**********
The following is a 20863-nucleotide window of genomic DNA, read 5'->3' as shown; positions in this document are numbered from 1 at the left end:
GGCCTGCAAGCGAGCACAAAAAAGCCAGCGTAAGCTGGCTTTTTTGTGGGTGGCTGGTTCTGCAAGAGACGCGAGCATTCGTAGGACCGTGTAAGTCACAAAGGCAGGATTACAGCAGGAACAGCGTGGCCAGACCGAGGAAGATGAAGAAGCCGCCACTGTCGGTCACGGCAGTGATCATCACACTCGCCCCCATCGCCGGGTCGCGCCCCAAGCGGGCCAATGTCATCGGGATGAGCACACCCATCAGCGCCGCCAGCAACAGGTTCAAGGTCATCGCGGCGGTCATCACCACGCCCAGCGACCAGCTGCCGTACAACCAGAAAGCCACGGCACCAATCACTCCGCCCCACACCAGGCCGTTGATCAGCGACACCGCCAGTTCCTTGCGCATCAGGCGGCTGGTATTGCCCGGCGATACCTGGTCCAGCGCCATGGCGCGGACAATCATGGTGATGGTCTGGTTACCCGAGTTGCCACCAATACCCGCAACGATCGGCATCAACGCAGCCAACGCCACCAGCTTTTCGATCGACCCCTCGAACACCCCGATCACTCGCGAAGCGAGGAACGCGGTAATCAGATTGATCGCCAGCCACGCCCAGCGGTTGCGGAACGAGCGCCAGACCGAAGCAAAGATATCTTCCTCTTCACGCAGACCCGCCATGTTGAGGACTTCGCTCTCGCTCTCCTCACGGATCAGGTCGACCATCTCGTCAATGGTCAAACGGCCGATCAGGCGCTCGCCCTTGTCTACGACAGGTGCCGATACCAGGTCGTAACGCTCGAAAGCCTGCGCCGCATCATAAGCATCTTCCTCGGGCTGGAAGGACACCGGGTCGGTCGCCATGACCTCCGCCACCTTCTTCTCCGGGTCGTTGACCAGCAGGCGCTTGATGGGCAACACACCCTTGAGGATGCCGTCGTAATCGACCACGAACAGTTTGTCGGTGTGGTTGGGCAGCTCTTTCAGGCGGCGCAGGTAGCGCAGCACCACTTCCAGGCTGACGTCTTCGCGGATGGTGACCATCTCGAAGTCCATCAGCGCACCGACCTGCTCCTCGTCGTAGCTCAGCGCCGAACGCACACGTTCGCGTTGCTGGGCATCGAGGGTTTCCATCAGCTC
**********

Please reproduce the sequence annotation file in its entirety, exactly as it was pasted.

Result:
The following is a 20863-nucleotide window of genomic DNA, read 5'->3' as shown; positions in this document are numbered from 1 at the left end:
GGCCTGCAAGCGAGCACAAAAAAGCCAGCGTAAGCTGGCTTTTTTGTGGGTGGCTGGTTCTGCAAGAGACGCGAGCATTCGTAGGACCGTGTAAGTCACAAAGGCAGGATTACAGCAGGAACAGCGTGGCCAGACCGAGGAAGATGAAGAAGCCGCCACTGTCGGTCACGGCAGTGATCATCACACTCGCCCCCATCGCCGGGTCGCGCCCCAAGCGGGCCAATGTCATCGGGATGAGCACACCCATCAGCGCCGCCAGCAACAGGTTCAAGGTCATCGCGGCGGTCATCACCACGCCCAGCGACCAGCTGCCGTACAACCAGAAAGCCACGGCACCAATCACTCCGCCCCACACCAGGCCGTTGATCAGCGACACCGCCAGTTCCTTGCGCATCAGGCGGCTGGTATTGCCCGGCGATACCTGGTCCAGCGCCATGGCGCGGACAATCATGGTGATGGTCTGGTTACCCGAGTTGCCACCAATACCCGCAACGATCGGCATCAACGCAGCCAACGCCACCAGCTTTTCGATCGACCCCTCGAACACCCCGATCACTCGCGAAGCGAGGAACGCGGTAATCAGATTGATCGCCAGCCACGCCCAGCGGTTGCGGAACGAGCGCCAGACCGAAGCAAAGATATCTTCCTCTTCACGCAGACCCGCCATGTTGAGGACTTCGCTCTCGCTCTCCTCACGGATCAGGTCGACCATCTCGTCAATGGTCAAACGGCCGATCAGGCGCTCGCCCTTGTCTACGACAGGTGCCGATACCAGGTCGTAACGCTCGAAAGCCTGCGCCGCATCATAAGCATCTTCCTCGGGCTGGAAGGACACCGGGTCGGTCGCCATGACCTCCGCCACCTTCTTCTCCGGGTCGTTGACCAGCAGGCGCTTGATGGGCAACACACCCTTGAGGATGCCGTCGTAATCGACCACGAACAGTTTGTCGGTGTGGTTGGGCAGCTCTTTCAGGCGGCGCAGGTAGCGCAGCACCACTTCCAGGCTGACGTCTTCGCGGATGGTGACCATCTCGAAGTCCATCAGCGCACCGACCTGCTCCTCGTCGTAGCTCAGCGCCGAACGCACACGTTCGCGTTGCTGGGCATCGAGGGTTTCCATCAGCTC